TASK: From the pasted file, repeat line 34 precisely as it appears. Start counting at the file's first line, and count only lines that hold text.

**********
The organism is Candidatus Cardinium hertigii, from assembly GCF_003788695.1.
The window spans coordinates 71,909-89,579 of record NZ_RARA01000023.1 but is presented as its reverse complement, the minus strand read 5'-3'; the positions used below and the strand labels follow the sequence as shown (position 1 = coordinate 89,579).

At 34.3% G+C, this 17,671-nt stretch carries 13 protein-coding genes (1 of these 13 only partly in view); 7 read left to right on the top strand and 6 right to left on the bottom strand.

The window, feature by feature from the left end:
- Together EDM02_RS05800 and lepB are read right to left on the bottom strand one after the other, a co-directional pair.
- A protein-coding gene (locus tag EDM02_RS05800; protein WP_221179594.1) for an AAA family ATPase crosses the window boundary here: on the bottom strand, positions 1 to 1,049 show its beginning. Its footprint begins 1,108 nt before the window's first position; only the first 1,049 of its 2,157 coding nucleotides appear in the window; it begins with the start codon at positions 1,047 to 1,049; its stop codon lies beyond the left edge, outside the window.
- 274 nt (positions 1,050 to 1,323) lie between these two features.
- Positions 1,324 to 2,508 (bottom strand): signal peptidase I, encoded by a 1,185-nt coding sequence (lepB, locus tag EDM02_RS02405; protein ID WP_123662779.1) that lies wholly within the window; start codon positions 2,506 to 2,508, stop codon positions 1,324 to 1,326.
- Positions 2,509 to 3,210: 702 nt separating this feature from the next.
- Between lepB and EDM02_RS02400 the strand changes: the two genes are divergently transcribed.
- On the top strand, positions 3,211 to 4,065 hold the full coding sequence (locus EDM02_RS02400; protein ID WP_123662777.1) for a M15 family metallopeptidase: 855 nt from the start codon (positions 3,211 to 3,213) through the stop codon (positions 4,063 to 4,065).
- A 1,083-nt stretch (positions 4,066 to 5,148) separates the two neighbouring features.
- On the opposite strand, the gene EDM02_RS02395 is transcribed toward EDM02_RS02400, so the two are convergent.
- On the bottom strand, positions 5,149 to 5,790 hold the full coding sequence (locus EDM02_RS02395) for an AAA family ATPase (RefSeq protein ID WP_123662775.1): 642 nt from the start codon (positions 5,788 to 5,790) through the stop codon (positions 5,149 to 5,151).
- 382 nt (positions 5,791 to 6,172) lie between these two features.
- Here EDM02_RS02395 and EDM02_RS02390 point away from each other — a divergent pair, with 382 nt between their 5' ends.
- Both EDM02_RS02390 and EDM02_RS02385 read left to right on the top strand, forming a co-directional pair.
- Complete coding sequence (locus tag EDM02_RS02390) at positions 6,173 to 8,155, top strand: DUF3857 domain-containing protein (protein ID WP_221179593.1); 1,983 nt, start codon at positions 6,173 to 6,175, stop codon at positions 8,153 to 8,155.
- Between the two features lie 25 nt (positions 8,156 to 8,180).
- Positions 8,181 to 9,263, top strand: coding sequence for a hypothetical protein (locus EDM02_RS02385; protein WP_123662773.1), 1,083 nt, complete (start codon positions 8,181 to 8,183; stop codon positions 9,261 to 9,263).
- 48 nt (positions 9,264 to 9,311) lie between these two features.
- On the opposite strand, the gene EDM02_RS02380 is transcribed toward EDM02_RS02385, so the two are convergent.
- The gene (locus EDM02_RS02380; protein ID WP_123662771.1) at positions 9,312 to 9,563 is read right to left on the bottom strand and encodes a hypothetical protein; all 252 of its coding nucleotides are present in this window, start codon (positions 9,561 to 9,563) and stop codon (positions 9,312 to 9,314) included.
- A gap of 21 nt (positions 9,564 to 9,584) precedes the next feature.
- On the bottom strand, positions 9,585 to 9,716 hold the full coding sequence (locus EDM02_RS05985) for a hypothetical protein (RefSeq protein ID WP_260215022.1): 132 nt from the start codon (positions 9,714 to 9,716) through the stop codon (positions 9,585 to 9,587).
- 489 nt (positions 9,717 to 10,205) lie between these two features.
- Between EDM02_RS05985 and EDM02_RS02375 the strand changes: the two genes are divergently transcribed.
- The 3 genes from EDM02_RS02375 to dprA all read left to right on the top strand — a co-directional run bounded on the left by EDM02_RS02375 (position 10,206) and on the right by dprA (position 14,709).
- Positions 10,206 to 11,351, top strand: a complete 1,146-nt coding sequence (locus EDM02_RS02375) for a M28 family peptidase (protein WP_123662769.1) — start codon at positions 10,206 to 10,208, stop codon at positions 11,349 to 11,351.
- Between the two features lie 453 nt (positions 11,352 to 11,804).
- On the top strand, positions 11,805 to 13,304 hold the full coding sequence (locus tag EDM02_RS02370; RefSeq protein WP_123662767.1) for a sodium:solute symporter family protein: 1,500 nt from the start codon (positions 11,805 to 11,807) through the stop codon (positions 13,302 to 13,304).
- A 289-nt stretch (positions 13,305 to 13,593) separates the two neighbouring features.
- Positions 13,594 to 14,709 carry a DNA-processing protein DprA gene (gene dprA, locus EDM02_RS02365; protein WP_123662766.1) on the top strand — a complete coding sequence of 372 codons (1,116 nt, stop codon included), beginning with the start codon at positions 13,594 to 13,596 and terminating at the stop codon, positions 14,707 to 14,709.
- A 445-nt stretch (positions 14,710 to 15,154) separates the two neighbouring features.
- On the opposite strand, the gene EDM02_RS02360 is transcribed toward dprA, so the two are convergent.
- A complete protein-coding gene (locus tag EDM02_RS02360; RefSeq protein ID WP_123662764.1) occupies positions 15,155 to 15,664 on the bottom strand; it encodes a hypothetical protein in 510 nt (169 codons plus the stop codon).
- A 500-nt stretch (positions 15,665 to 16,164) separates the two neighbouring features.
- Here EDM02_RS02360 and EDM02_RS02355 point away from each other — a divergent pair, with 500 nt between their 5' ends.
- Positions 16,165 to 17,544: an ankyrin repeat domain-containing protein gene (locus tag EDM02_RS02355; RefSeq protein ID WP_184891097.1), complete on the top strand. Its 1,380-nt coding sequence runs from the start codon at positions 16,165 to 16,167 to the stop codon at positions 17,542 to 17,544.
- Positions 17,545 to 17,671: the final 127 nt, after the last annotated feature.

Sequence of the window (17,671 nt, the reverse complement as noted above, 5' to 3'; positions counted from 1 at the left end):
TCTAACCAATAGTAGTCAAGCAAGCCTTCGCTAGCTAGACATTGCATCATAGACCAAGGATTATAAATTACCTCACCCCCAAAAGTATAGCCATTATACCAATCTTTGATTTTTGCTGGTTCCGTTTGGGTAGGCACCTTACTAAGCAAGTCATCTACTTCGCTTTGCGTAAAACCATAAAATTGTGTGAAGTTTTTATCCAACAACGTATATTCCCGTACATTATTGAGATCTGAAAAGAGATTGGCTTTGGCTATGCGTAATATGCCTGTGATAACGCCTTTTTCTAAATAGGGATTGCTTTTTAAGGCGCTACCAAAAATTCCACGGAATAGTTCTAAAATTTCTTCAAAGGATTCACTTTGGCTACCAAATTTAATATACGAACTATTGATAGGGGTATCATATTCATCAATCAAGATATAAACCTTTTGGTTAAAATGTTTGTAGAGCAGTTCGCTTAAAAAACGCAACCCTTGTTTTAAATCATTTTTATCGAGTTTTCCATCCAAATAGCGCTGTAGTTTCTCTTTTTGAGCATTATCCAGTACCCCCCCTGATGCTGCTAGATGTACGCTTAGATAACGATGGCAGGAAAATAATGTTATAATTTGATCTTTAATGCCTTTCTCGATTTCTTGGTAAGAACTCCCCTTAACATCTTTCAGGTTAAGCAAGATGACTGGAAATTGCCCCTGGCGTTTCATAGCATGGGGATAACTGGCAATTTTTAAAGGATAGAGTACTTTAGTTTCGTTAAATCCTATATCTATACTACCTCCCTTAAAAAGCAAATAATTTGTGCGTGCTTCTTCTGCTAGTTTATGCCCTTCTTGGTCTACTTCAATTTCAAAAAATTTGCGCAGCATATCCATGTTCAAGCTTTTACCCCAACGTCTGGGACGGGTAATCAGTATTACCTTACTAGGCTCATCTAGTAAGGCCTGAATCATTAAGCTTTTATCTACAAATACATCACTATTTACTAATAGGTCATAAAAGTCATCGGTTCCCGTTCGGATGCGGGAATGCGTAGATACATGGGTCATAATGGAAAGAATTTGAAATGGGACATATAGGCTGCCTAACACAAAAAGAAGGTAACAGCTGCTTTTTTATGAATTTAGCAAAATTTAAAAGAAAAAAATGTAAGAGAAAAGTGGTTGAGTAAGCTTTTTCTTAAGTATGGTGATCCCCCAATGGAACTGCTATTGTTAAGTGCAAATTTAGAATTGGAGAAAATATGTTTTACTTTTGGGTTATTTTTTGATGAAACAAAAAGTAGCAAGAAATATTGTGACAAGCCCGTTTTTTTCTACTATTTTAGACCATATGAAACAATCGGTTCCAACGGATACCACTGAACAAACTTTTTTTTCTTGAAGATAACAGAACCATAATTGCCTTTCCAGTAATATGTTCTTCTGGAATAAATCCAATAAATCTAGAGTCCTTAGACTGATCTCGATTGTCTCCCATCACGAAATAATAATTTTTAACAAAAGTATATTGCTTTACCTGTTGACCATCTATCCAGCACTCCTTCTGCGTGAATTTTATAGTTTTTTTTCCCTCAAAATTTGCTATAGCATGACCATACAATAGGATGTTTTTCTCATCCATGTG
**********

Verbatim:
- A 445-nt stretch (positions 14,710 to 15,154) separates the two neighbouring features.